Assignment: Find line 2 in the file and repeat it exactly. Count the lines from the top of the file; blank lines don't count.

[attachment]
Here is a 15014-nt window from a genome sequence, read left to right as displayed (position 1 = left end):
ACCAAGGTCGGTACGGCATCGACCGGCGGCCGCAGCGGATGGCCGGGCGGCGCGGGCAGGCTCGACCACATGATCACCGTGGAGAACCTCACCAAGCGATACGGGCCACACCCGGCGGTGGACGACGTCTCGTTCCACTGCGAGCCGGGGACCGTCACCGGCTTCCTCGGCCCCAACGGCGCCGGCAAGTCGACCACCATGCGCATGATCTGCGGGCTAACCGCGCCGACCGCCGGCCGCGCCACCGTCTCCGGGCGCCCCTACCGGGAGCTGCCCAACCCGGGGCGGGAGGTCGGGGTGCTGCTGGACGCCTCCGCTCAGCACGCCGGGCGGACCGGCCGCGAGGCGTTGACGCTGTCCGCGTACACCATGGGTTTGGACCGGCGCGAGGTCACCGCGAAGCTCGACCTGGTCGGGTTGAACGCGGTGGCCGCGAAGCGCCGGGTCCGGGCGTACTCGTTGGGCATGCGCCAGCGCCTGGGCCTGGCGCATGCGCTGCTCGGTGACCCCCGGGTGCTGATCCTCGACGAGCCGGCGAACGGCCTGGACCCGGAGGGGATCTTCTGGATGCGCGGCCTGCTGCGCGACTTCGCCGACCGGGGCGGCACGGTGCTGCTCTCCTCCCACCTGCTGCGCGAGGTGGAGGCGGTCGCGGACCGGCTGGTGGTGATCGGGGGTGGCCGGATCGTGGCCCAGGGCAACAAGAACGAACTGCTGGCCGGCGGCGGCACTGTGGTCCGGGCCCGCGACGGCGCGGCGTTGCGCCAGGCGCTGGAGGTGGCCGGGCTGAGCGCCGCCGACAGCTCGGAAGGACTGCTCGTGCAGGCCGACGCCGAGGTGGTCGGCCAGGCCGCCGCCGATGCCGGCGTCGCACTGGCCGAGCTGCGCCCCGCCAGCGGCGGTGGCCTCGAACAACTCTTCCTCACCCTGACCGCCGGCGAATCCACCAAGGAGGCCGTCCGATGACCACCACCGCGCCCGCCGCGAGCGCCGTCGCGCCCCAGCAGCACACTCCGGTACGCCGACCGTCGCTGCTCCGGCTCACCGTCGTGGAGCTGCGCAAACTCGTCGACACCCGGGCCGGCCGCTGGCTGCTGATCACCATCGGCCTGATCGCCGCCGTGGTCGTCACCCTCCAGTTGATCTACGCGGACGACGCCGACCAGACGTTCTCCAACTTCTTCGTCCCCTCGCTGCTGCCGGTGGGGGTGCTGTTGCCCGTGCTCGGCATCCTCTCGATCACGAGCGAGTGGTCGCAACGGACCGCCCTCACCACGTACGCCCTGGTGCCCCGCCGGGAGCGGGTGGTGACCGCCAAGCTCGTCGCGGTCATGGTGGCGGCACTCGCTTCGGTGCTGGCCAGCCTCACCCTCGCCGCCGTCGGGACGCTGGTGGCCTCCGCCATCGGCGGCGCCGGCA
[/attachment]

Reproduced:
ACCAAGGTCGGTACGGCATCGACCGGCGGCCGCAGCGGATGGCCGGGCGGCGCGGGCAGGCTCGACCACATGATCACCGTGGAGAACCTCACCAAGCGATACGGGCCACACCCGGCGGTGGACGACGTCTCGTTCCACTGCGAGCCGGGGACCGTCACCGGCTTCCTCGGCCCCAACGGCGCCGGCAAGTCGACCACCATGCGCATGATCTGCGGGCTAACCGCGCCGACCGCCGGCCGCGCCACCGTCTCCGGGCGCCCCTACCGGGAGCTGCCCAACCCGGGGCGGGAGGTCGGGGTGCTGCTGGACGCCTCCGCTCAGCACGCCGGGCGGACCGGCCGCGAGGCGTTGACGCTGTCCGCGTACACCATGGGTTTGGACCGGCGCGAGGTCACCGCGAAGCTCGACCTGGTCGGGTTGAACGCGGTGGCCGCGAAGCGCCGGGTCCGGGCGTACTCGTTGGGCATGCGCCAGCGCCTGGGCCTGGCGCATGCGCTGCTCGGTGACCCCCGGGTGCTGATCCTCGACGAGCCGGCGAACGGCCTGGACCCGGAGGGGATCTTCTGGATGCGCGGCCTGCTGCGCGACTTCGCCGACCGGGGCGGCACGGTGCTGCTCTCCTCCCACCTGCTGCGCGAGGTGGAGGCGGTCGCGGACCGGCTGGTGGTGATCGGGGGTGGCCGGATCGTGGCCCAGGGCAACAAGAACGAACTGCTGGCCGGCGGCGGCACTGTGGTCCGGGCCCGCGACGGCGCGGCGTTGCGCCAGGCGCTGGAGGTGGCCGGGCTGAGCGCCGCCGACAGCTCGGAAGGACTGCTCGTGCAGGCCGACGCCGAGGTGGTCGGCCAGGCCGCCGCCGATGCCGGCGTCGCACTGGCCGAGCTGCGCCCCGCCAGCGGCGGTGGCCTCGAACAACTCTTCCTCACCCTGACCGCCGGCGAATCCACCAAGGAGGCCGTCCGATGACCACCACCGCGCCCGCCGCGAGCGCCGTCGCGCCCCAGCAGCACACTCCGGTACGCCGACCGTCGCTGCTCCGGCTCACCGTCGTGGAGCTGCGCAAACTCGTCGACACCCGGGCCGGCCGCTGGCTGCTGATCACCATCGGCCTGATCGCCGCCGTGGTCGTCACCCTCCAGTTGATCTACGCGGACGACGCCGACCAGACGTTCTCCAACTTCTTCGTCCCCTCGCTGCTGCCGGTGGGGGTGCTGTTGCCCGTGCTCGGCATCCTCTCGATCACGAGCGAGTGGTCGCAACGGACCGCCCTCACCACGTACGCCCTGGTGCCCCGCCGGGAGCGGGTGGTGACCGCCAAGCTCGTCGCGGTCATGGTGGCGGCACTCGCTTCGGTGCTGGCCAGCCTCACCCTCGCCGCCGTCGGGACGCTGGTGGCCTCCGCCATCGGCGGCGCCGGCA